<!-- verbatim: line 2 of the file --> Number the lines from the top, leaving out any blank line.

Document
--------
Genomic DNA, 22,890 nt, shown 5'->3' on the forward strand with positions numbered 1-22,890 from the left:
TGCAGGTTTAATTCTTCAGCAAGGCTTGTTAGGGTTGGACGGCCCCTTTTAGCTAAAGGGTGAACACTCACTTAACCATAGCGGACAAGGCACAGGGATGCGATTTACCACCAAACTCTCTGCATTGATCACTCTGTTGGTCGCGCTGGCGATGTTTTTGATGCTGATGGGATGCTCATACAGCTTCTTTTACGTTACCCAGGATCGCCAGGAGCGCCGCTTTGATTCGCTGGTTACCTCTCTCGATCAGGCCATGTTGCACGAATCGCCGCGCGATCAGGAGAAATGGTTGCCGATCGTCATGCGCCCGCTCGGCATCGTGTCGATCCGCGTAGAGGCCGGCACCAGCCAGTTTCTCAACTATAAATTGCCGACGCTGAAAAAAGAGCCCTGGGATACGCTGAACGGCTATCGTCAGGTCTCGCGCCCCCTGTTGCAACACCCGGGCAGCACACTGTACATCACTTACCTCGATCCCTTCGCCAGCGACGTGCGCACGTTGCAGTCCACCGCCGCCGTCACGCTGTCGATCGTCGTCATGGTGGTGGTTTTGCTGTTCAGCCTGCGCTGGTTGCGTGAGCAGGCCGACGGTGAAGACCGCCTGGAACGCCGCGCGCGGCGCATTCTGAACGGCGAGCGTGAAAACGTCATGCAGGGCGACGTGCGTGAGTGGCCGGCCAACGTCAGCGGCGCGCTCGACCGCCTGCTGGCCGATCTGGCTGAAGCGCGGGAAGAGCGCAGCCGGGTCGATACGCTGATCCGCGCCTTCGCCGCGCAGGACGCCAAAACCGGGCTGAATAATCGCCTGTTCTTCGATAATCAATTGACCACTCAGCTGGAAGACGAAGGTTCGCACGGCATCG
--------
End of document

TGCAGGTTTAATTCTTCAGCAAGGCTTGTTAGGGTTGGACGGCCCCTTTTAGCTAAAGGGTGAACACTCACTTAACCATAGCGGACAAGGCACAGGGATGCGATTTACCACCAAACTCTCTGCATTGATCACTCTGTTGGTCGCGCTGGCGATGTTTTTGATGCTGATGGGATGCTCATACAGCTTCTTTTACGTTACCCAGGATCGCCAGGAGCGCCGCTTTGATTCGCTGGTTACCTCTCTCGATCAGGCCATGTTGCACGAATCGCCGCGCGATCAGGAGAAATGGTTGCCGATCGTCATGCGCCCGCTCGGCATCGTGTCGATCCGCGTAGAGGCCGGCACCAGCCAGTTTCTCAACTATAAATTGCCGACGCTGAAAAAAGAGCCCTGGGATACGCTGAACGGCTATCGTCAGGTCTCGCGCCCCCTGTTGCAACACCCGGGCAGCACACTGTACATCACTTACCTCGATCCCTTCGCCAGCGACGTGCGCACGTTGCAGTCCACCGCCGCCGTCACGCTGTCGATCGTCGTCATGGTGGTGGTTTTGCTGTTCAGCCTGCGCTGGTTGCGTGAGCAGGCCGACGGTGAAGACCGCCTGGAACGCCGCGCGCGGCGCATTCTGAACGGCGAGCGTGAAAACGTCATGCAGGGCGACGTGCGTGAGTGGCCGGCCAACGTCAGCGGCGCGCTCGACCGCCTGCTGGCCGATCTGGCTGAAGCGCGGGAAGAGCGCAGCCGGGTCGATACGCTGATCCGCGCCTTCGCCGCGCAGGACGCCAAAACCGGGCTGAATAATCGCCTGTTCTTCGATAATCAATTGACCACTCAGCTGGAAGACGAAGGTTCGCACGGCATCG